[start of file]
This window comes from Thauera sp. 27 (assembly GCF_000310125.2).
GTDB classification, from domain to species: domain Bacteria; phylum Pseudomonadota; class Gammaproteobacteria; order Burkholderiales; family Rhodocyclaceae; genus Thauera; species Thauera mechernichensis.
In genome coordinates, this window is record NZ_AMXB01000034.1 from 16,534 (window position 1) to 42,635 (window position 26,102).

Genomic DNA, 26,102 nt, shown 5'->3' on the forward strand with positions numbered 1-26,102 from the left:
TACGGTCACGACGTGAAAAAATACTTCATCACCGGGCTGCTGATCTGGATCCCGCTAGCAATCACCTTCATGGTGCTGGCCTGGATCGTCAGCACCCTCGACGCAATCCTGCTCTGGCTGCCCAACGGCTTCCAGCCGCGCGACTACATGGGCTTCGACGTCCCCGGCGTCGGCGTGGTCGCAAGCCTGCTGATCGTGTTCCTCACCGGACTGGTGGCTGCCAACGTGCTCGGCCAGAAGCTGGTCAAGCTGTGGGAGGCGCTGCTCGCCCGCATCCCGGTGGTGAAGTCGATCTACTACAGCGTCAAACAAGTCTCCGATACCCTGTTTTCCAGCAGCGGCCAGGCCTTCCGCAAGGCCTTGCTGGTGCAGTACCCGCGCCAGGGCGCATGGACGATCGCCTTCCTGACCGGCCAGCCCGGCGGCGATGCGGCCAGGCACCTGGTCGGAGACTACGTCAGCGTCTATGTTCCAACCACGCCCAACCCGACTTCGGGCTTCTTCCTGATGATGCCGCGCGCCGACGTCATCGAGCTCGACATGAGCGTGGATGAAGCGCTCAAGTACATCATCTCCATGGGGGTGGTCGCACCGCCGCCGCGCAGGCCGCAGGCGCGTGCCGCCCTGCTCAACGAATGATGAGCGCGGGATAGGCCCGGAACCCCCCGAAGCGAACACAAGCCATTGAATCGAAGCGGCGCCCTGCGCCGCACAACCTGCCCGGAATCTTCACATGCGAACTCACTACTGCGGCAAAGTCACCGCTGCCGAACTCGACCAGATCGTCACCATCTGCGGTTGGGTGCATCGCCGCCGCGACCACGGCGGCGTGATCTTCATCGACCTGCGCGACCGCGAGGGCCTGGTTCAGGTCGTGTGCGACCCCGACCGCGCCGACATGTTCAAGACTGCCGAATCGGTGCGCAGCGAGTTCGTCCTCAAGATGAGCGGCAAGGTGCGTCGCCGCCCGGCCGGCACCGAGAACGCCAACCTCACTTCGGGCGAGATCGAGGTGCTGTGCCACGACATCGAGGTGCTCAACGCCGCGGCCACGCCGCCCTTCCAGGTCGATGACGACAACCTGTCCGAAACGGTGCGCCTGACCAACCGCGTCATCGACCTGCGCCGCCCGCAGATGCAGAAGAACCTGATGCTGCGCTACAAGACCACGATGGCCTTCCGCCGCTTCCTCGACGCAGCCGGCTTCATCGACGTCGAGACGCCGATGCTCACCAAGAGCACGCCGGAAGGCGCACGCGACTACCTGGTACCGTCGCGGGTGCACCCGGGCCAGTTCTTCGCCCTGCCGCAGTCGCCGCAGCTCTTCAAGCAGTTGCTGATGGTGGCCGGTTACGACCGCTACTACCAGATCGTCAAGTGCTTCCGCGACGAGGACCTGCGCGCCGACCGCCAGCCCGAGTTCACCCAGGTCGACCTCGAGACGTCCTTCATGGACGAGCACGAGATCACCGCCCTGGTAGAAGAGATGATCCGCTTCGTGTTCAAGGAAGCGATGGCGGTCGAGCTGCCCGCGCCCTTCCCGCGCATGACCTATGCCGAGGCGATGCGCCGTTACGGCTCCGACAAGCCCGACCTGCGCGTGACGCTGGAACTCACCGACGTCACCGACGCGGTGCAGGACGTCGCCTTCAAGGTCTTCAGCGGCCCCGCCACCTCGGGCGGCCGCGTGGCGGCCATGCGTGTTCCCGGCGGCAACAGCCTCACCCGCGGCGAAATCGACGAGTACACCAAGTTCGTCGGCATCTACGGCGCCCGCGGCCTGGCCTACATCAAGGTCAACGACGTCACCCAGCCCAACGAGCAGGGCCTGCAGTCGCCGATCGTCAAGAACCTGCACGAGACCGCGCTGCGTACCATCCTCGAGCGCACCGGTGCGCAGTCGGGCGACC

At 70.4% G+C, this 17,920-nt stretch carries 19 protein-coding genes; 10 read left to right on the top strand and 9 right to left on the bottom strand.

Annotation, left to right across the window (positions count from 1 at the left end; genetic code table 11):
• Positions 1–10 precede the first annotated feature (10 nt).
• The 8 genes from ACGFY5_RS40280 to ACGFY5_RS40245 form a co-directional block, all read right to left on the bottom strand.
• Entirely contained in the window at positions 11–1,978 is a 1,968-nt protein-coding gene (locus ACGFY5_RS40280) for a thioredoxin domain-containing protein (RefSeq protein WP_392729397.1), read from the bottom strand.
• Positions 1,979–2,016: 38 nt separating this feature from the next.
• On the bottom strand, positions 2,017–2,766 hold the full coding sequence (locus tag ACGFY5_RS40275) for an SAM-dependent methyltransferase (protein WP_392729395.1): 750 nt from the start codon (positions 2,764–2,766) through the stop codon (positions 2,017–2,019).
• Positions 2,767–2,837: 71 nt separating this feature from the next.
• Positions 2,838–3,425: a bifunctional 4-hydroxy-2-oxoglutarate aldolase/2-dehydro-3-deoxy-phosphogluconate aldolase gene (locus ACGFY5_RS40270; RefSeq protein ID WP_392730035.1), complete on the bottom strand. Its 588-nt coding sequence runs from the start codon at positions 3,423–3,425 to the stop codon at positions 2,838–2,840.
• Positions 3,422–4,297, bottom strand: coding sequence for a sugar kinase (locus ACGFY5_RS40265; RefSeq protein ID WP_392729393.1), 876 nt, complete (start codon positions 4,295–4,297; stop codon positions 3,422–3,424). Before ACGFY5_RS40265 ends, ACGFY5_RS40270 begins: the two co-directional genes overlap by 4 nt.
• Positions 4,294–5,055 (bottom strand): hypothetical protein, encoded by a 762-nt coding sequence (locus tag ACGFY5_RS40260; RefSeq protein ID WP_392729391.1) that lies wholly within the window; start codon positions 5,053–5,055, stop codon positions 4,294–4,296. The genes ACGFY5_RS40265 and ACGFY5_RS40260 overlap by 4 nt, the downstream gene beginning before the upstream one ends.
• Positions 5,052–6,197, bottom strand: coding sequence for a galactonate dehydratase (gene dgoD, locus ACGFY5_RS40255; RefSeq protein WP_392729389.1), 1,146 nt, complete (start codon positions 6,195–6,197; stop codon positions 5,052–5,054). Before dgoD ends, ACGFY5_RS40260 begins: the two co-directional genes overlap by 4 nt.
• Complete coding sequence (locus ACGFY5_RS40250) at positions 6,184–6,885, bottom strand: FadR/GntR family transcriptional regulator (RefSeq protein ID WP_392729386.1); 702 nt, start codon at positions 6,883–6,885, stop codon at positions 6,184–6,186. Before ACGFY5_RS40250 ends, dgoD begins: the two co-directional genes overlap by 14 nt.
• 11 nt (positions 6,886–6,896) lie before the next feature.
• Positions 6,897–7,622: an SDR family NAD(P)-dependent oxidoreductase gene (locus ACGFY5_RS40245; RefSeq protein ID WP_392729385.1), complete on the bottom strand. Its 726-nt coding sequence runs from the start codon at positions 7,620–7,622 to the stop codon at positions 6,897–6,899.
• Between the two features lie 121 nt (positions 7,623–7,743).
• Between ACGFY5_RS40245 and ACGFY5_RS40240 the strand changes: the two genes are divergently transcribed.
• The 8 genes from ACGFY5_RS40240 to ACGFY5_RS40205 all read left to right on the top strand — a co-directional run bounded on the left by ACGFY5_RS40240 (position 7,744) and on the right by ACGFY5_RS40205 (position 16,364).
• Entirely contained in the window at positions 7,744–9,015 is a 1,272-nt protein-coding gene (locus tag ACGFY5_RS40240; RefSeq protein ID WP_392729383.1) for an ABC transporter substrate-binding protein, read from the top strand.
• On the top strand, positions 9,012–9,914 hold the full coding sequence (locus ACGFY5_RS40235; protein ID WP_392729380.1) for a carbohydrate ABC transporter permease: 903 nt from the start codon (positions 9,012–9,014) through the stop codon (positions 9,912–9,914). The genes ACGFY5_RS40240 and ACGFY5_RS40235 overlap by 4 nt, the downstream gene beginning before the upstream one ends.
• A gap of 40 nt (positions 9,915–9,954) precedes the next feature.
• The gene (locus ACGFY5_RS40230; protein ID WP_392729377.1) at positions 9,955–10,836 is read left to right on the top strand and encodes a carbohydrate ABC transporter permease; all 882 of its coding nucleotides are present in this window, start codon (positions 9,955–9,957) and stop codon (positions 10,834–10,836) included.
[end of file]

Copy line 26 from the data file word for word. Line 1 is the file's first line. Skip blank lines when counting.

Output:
• A gap of 40 nt (positions 9,915–9,954) precedes the next feature.